More than 3,000 people have signed a petition urging London Mayor Sadiq Khan to ban the annual Al-Quds Day march through the streets of the capital. Failure to do so would “call into question” Mr. Khan’s commitment to fighting anti-Semitism, petitioners argue.
The annual event, organised by the Islamic Human Rights Commission, is seen as a profoundly anti-Israel rally by members of the London Jewish community and is due to take place on Sunday 18 June.
It will go ahead in the shadow of news that terror attack fears have forced organisers of Britain’s largest pro-Israel event to scrap plans for this year’s edition of A Night to Honour Israel.
Last year’s Al-Quds Day rally saw a heavy presence of Hezbollah flags, the standard of an illegal, proscribed, antisemitic terrorist organisation, held aloft by marchers as police allowed them to go on undisturbed through London’s central business district to the American Embassy in Grosvenor Square.
Mr. Khan has previously refused to back a request for Hezbollah to be a designated a proscribed organisation.
The online petition seeking to end this year’s march originates from grassroots group North West Friends of Israel. It says:
“The Quds Day is not merely a strategic solution for the Palestinian problem, …. any freedom lover and justice seeker in the world must do its best for the annihilation of the Zionist regime.”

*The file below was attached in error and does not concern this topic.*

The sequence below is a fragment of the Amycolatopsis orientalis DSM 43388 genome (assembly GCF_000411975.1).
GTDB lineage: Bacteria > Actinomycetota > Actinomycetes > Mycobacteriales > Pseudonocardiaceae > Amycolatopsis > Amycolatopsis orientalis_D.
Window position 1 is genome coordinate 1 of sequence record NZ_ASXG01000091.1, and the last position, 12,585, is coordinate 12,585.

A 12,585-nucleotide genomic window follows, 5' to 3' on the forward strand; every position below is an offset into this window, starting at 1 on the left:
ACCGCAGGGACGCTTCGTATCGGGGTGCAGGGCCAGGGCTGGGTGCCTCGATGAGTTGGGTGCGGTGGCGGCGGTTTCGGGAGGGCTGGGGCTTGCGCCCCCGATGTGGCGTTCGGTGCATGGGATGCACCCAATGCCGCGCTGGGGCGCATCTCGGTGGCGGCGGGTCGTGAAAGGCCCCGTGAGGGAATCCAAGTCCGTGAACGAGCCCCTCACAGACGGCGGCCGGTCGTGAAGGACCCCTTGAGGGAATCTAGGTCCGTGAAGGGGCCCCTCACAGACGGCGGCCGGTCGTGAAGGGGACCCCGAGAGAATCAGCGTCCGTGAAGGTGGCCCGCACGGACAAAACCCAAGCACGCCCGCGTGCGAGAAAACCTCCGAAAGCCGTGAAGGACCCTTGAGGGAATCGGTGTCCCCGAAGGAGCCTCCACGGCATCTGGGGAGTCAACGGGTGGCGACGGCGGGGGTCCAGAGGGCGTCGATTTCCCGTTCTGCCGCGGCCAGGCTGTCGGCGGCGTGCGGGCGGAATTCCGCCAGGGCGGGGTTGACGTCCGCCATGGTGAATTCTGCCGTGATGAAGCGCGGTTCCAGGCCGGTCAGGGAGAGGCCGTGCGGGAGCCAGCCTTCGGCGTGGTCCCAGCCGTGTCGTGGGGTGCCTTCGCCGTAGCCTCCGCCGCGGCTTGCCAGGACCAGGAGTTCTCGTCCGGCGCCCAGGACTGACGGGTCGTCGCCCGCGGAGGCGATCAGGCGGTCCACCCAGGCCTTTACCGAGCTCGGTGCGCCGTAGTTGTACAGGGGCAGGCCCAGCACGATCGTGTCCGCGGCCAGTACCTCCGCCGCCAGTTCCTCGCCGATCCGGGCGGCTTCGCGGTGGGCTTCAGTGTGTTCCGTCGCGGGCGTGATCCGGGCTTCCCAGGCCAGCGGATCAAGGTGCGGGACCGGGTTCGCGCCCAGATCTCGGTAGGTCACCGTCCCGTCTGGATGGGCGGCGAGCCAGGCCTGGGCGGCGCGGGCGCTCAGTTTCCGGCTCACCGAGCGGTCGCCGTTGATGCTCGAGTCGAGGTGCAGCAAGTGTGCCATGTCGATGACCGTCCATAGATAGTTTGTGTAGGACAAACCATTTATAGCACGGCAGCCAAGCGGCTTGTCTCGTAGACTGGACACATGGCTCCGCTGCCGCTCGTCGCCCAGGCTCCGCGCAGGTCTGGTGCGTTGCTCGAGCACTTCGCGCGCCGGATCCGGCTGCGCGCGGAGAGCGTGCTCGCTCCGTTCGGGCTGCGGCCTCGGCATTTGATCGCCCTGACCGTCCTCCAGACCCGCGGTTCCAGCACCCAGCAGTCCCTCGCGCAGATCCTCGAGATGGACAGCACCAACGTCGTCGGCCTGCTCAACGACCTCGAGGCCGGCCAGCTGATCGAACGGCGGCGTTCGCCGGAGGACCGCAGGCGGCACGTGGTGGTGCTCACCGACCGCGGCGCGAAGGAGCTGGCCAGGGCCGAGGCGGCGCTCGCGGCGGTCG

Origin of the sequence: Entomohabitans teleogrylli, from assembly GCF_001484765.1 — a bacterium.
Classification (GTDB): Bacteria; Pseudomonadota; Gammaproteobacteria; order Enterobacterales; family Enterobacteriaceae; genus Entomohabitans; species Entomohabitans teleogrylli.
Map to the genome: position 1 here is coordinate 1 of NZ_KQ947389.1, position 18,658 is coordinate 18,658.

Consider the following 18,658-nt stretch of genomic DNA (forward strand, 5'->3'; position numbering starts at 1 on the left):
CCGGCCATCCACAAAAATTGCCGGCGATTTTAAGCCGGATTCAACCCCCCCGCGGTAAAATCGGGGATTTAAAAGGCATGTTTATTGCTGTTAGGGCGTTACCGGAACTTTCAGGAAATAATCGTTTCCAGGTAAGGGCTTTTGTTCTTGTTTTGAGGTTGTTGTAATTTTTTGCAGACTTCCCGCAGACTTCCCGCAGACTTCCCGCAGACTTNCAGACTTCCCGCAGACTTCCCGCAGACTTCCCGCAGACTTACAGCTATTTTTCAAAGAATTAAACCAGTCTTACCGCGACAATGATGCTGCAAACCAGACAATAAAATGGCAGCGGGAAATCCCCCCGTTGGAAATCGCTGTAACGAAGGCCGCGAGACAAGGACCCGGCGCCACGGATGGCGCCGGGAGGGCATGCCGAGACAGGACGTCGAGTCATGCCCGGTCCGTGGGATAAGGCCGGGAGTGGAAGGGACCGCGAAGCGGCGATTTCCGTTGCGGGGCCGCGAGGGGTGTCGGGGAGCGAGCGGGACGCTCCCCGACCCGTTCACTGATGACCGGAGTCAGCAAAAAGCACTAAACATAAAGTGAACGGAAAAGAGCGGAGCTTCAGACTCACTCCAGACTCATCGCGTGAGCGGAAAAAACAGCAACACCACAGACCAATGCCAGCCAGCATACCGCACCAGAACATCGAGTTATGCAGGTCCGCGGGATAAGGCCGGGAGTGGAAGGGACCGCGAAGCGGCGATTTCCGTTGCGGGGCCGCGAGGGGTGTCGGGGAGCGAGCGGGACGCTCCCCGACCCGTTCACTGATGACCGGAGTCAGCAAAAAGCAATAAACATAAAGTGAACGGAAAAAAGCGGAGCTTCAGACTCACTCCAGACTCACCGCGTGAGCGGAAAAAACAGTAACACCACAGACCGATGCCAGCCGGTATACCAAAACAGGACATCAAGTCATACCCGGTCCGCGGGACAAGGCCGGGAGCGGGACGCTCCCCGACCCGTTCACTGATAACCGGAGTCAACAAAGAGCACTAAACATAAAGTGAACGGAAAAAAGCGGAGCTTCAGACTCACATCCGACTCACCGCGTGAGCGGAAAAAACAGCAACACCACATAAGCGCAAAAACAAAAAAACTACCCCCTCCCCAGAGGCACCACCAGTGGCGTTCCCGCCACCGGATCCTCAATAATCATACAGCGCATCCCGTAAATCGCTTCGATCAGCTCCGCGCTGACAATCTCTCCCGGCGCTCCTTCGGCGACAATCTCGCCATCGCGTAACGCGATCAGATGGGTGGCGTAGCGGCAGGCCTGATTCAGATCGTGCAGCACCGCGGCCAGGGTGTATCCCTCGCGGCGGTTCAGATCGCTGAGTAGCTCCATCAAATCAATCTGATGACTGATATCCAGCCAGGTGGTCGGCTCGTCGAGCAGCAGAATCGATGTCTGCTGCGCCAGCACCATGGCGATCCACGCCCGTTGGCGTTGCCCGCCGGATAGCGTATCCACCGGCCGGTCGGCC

Organizers of the petition point to the terrible, recent terrorist events in Manchester and London as further evidence why this display of extremism has no place on the streets of the UK.
“Allowing this march to go ahead will send a worrying message to the UK’s Jewish community and call into question the commitment of the Mayor of London to eradicate extremism and anti-Semitism,” the petition outlines.
According to the Jewish News, Sharon Vieira-Poole, from the Information Team at the Mayor’s Office for Policing And Crime (MOPAC), said Mr. Khan had personally discussed the march with the Metropolitan Police Commissioner.
Asked whether police would arrest those waving Hamas or Hezbollah flags, Vieira-Poole said the police have operational independence, adding: “They have to operate within the law and the protesters have a right to march, as long as they do so within the law.”
Al Quds Day had its beginnings as an annual day chosen by the late Ayatollah Khomeini to call for Israel to be destroyed.
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